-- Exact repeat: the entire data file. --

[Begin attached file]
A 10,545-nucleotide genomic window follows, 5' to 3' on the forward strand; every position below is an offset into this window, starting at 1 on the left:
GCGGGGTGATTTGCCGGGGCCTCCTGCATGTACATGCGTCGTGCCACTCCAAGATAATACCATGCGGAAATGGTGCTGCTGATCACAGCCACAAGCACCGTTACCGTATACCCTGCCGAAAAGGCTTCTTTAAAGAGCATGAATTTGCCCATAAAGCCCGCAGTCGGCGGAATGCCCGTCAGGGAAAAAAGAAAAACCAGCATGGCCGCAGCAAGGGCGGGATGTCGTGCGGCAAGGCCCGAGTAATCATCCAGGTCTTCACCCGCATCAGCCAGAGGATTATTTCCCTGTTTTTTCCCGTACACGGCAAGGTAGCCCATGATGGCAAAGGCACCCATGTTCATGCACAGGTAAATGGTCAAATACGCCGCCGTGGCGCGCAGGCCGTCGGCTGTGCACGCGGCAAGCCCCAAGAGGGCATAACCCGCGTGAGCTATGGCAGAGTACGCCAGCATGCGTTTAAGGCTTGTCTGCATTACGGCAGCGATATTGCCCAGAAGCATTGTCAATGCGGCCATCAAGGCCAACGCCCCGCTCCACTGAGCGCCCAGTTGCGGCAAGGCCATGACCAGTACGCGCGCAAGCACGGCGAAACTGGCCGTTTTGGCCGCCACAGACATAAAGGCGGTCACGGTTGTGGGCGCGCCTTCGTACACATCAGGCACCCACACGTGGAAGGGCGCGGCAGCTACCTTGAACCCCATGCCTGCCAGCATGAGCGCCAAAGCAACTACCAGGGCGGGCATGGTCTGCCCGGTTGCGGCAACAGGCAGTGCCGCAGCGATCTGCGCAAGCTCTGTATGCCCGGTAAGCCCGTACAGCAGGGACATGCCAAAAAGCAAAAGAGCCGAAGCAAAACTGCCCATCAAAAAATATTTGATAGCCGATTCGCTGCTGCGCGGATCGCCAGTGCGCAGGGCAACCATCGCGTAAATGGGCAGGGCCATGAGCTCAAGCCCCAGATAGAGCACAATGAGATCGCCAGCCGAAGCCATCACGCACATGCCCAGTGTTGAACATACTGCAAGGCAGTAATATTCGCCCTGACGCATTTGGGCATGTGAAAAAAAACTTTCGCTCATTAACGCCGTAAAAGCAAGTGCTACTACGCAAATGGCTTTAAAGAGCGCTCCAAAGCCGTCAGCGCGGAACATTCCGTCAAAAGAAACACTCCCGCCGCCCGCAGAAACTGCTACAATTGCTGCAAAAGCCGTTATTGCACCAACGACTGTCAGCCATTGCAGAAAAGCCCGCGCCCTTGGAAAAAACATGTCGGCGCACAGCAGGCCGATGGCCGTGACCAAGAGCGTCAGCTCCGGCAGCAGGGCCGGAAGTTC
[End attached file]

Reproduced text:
A 10,545-nucleotide genomic window follows, 5' to 3' on the forward strand; every position below is an offset into this window, starting at 1 on the left:
GCGGGGTGATTTGCCGGGGCCTCCTGCATGTACATGCGTCGTGCCACTCCAAGATAATACCATGCGGAAATGGTGCTGCTGATCACAGCCACAAGCACCGTTACCGTATACCCTGCCGAAAAGGCTTCTTTAAAGAGCATGAATTTGCCCATAAAGCCCGCAGTCGGCGGAATGCCCGTCAGGGAAAAAAGAAAAACCAGCATGGCCGCAGCAAGGGCGGGATGTCGTGCGGCAAGGCCCGAGTAATCATCCAGGTCTTCACCCGCATCAGCCAGAGGATTATTTCCCTGTTTTTTCCCGTACACGGCAAGGTAGCCCATGATGGCAAAGGCACCCATGTTCATGCACAGGTAAATGGTCAAATACGCCGCCGTGGCGCGCAGGCCGTCGGCTGTGCACGCGGCAAGCCCCAAGAGGGCATAACCCGCGTGAGCTATGGCAGAGTACGCCAGCATGCGTTTAAGGCTTGTCTGCATTACGGCAGCGATATTGCCCAGAAGCATTGTCAATGCGGCCATCAAGGCCAACGCCCCGCTCCACTGAGCGCCCAGTTGCGGCAAGGCCATGACCAGTACGCGCGCAAGCACGGCGAAACTGGCCGTTTTGGCCGCCACAGACATAAAGGCGGTCACGGTTGTGGGCGCGCCTTCGTACACATCAGGCACCCACACGTGGAAGGGCGCGGCAGCTACCTTGAACCCCATGCCTGCCAGCATGAGCGCCAAAGCAACTACCAGGGCGGGCATGGTCTGCCCGGTTGCGGCAACAGGCAGTGCCGCAGCGATCTGCGCAAGCTCTGTATGCCCGGTAAGCCCGTACAGCAGGGACATGCCAAAAAGCAAAAGAGCCGAAGCAAAACTGCCCATCAAAAAATATTTGATAGCCGATTCGCTGCTGCGCGGATCGCCAGTGCGCAGGGCAACCATCGCGTAAATGGGCAGGGCCATGAGCTCAAGCCCCAGATAGAGCACAATGAGATCGCCAGCCGAAGCCATCACGCACATGCCCAGTGTTGAACATACTGCAAGGCAGTAATATTCGCCCTGACGCATTTGGGCATGTGAAAAAAAACTTTCGCTCATTAACGCCGTAAAAGCAAGTGCTACTACGCAAATGGCTTTAAAGAGCGCTCCAAAGCCGTCAGCGCGGAACATTCCGTCAAAAGAAACACTCCCGCCGCCCGCAGAAACTGCTACAATTGCTGCAAAAGCCGTTATTGCACCAACGACTGTCAGCCATTGCAGAAAAGCCCGCGCCCTTGGAAAAAACATGTCGGCGCACAGCAGGCCGATGGCCGTGACCAAGAGCGTCAGCTCCGGCAGCAGGGCCGGAAGTTC